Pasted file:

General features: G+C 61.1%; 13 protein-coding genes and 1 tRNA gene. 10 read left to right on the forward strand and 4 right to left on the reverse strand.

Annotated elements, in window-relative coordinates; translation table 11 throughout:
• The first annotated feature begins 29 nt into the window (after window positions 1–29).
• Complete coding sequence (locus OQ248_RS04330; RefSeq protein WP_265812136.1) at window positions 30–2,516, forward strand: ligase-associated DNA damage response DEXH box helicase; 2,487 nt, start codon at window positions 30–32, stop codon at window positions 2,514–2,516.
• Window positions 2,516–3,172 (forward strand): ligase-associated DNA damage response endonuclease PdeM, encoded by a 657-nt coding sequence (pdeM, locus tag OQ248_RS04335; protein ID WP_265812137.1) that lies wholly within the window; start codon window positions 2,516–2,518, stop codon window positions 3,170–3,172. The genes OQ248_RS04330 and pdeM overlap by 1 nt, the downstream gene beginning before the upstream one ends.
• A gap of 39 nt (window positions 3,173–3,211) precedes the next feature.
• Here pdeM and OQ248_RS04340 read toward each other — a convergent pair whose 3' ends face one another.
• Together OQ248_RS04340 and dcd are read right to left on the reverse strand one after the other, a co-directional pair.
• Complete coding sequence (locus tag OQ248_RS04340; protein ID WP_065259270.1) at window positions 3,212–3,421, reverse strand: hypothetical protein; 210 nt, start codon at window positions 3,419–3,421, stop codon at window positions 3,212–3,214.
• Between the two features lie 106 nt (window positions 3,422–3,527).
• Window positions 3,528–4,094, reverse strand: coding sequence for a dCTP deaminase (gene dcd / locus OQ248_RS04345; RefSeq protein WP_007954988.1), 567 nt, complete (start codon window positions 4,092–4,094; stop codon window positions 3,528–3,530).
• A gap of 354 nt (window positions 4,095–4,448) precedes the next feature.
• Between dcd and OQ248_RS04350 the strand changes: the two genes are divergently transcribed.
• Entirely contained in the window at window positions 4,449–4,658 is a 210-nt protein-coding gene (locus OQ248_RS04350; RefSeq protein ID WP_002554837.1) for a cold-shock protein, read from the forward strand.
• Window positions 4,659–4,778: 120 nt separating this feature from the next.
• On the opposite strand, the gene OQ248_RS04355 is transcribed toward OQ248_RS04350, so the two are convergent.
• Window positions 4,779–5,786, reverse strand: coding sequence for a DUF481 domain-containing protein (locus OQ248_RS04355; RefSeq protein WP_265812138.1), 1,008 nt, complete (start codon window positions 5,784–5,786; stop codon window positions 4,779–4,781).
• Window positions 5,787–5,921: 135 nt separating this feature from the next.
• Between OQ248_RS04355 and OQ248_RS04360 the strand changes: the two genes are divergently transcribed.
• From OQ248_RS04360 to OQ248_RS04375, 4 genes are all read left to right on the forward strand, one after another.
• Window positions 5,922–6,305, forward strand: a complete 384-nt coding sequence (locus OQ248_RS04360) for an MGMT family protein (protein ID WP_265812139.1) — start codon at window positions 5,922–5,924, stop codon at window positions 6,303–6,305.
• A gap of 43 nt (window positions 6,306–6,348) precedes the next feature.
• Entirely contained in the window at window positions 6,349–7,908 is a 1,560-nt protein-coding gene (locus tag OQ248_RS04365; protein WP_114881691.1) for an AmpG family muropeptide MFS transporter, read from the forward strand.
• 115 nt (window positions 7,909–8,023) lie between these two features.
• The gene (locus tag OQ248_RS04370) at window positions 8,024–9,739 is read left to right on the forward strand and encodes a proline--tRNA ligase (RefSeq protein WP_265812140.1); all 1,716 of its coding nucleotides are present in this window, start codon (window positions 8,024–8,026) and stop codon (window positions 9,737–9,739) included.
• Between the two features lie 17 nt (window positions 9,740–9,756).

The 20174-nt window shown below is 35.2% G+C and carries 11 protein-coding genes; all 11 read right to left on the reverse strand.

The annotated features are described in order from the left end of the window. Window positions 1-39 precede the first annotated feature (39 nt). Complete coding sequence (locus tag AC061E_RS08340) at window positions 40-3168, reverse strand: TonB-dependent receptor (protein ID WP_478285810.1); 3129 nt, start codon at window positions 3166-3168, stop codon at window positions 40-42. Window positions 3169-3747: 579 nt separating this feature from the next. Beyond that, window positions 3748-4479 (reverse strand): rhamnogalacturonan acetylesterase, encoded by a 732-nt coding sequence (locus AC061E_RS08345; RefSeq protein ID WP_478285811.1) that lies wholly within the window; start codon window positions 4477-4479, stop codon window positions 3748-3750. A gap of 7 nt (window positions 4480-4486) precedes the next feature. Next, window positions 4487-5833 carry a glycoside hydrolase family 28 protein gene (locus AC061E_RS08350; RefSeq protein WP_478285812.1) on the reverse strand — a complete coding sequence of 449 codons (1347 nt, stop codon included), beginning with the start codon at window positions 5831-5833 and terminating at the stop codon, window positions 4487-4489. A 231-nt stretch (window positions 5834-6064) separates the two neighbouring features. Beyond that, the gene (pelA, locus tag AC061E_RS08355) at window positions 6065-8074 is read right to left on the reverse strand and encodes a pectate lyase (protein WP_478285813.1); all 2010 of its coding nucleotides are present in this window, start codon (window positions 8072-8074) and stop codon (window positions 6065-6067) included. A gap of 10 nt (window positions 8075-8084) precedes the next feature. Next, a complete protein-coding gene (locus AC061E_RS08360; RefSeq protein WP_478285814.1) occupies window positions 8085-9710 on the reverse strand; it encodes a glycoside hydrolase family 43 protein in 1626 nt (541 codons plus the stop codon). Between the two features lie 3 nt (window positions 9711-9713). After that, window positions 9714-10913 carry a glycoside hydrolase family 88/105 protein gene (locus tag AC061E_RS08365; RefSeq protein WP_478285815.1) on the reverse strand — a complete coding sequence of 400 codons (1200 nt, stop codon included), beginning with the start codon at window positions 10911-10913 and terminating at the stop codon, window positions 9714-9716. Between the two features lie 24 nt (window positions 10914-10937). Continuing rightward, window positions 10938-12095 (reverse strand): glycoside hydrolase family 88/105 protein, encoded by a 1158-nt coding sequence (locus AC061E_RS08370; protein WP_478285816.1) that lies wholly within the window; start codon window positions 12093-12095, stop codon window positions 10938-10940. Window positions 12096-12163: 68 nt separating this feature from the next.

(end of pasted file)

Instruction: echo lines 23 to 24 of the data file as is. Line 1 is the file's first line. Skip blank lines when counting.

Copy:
• Entirely contained in the window at window positions 6,349–7,908 is a 1,560-nt protein-coding gene (locus tag OQ248_RS04365; protein WP_114881691.1) for an AmpG family muropeptide MFS transporter, read from the forward strand.
• 115 nt (window positions 7,909–8,023) lie between these two features.